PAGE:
And being sure you know exactly what's going on from the start is
    questionable science, at best.
    David Dyer-Bennet, Mar 17, 2006
  8. You know, I'd never really thought about *how* microlenses function.
    I think I do now; thanks!
    David Dyer-Bennet, Mar 17, 2006
  9. Kennedy McEwen

    JPS Guest

    In message <>,
    If the premise is that light striking the sensor at angles from the
    perpendicular gets captured weaker, then what difference does it make if
    the angular light comes through a lens or not? If there is a
    difference, it is because of the lens; not the sensor. The lens can't
    throw a curve-ball!
    JPS, Mar 17, 2006
  10. Kennedy McEwen

    JPS Guest

    In message <>,
    Well, I wouldn't call it an idiot theory; just an uninformed one.

    Perhaps the contrast of digital images in the range of falloff is higher
    than for film; hence the digital FFs look worse (or expectations were
    JPS, Mar 17, 2006
  11. Kennedy McEwen

    Jeremy Nixon Guest

    Too many variables are changed to make the test at all convincing. I don't
    believe it to be valid.
    I would like for that to be true, but this test has done absolutely nothing
    to convince me.
    Jeremy Nixon, Mar 17, 2006
  12. Kennedy McEwen

    Rich Guest

    I wish people would leave the sensors out of the discussion
    completely. Even if there were some validity to saying a sensor
    "caused" fall-off, its contribution (compared to a lens that CANNOT
    support a decent sized image circle) would be so minor as to be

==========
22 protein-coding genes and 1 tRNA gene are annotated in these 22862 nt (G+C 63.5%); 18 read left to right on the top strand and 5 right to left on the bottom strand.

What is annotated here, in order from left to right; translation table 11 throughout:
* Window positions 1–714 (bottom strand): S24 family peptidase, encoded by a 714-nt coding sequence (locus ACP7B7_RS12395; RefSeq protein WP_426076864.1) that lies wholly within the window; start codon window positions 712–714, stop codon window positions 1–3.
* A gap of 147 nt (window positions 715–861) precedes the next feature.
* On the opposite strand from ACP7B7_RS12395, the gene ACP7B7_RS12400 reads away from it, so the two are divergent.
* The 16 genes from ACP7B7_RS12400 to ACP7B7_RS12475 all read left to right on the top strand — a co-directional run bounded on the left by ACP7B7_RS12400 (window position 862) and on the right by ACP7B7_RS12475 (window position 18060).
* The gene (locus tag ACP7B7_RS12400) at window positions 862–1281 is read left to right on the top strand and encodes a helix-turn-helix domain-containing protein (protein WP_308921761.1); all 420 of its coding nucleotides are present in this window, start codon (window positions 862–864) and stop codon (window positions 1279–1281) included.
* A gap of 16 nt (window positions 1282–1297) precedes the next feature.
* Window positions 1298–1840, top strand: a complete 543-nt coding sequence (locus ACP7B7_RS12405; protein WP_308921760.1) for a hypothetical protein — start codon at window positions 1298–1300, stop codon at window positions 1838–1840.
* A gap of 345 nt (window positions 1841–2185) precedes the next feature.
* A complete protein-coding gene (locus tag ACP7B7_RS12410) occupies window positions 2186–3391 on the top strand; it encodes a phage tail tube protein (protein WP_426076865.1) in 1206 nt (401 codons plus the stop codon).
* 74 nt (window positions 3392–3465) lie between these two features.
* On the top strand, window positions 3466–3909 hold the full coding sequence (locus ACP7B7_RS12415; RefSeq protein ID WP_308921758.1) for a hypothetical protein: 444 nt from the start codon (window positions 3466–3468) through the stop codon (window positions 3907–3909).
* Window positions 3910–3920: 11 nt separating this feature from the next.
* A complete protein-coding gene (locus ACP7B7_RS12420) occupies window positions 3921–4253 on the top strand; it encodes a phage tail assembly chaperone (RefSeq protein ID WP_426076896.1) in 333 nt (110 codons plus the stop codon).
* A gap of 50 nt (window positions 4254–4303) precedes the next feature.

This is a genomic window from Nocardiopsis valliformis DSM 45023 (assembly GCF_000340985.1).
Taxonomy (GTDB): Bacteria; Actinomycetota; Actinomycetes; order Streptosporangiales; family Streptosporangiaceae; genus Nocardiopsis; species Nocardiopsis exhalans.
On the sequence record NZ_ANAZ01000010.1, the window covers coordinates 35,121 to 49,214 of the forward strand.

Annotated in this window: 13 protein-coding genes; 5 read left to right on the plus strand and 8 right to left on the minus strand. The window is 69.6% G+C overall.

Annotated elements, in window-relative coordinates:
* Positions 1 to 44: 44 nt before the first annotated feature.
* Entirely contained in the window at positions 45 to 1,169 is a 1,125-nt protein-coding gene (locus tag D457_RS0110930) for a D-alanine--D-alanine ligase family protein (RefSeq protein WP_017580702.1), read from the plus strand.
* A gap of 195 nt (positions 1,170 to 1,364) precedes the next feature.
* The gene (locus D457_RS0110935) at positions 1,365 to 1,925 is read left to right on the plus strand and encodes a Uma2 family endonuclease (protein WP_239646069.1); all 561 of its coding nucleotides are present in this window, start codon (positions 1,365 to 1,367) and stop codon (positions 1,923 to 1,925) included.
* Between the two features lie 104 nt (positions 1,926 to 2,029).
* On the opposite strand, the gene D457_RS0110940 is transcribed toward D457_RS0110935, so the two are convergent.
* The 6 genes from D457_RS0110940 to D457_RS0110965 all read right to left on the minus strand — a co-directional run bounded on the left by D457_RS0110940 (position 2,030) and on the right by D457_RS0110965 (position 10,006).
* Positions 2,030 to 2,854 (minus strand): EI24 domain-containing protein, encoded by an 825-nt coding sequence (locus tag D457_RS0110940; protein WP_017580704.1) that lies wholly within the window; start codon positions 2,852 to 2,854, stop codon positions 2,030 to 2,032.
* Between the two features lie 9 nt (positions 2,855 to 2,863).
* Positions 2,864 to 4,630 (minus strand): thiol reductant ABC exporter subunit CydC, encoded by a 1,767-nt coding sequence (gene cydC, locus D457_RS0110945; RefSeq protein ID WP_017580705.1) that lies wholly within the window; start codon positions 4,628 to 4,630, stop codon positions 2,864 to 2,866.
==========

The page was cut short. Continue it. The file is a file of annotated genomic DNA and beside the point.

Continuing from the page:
Rich, Mar 17, 2006
  13. Kennedy McEwen

    Rich Guest

    Its only relative if you decide to use another lens to magnify the
    image coming from the lens. At "prime" magnifacation (the native
    manification of the lens), the diffraction effects are not visble.
    Rich, Mar 18, 2006
  14. Everyone? I don't hear many people who have experience of both FF
    digital and film saying anything of the sort - they just get on with
    life in the knowledge that there isn't any difference.
    Kennedy McEwen, Mar 18, 2006
  15. Because you don't understand anything about optics.
    Because you don't understand anything about optics.
    Kennedy McEwen, Mar 18, 2006
  16. Kennedy McEwen

    Skip M Guest

    He has removed the largest, most intrusive variable of all, the lens. There
    can be no discussion of how a lens may, or may not, have affected the
    result, because a lens was not used.
    I can't understand why not. If the lens is not part of the equation, and
    the light fall off on the edges of the sensor is minimal, then it must be
    the lens that produces the problem. If he had left a lens, event the best
    lens, on the camera, then the lens used would become part of the discussion.
    BTW, the "I can't understand why not" is not confrontational, I've been
    reading this thread with both interest and trepidation, because there are a
    lot of people here who understand far more about this than I do. But the
    ones that I read that seem to make the most sense are the ones like Kennedy
    and Roger. Your comments don't explain, to me, why you remain unconvinced,
    so I'm really looking for an explanation.
    Skip M, Mar 18, 2006
  17. Kennedy,
    Let's say the light source is to the right of the camera, when viewed
    through the viewfinder. Then at the highest incident angle,
    the right side walls inside the camera are in shadow.
    But what about light entering the camera and illuminating
    the left side inside the camera? That light would
    scatter onto the sensor. You could evaluate this by
    looking at the levels just inside the shadow.

    A better test would use an aperture stop in front of the camera
    that stays perpendicular to the light beam. The spot, say
    0.5 cm diameter on the sensor would record the light, and the area
    around the spot could be used to measure scattered light.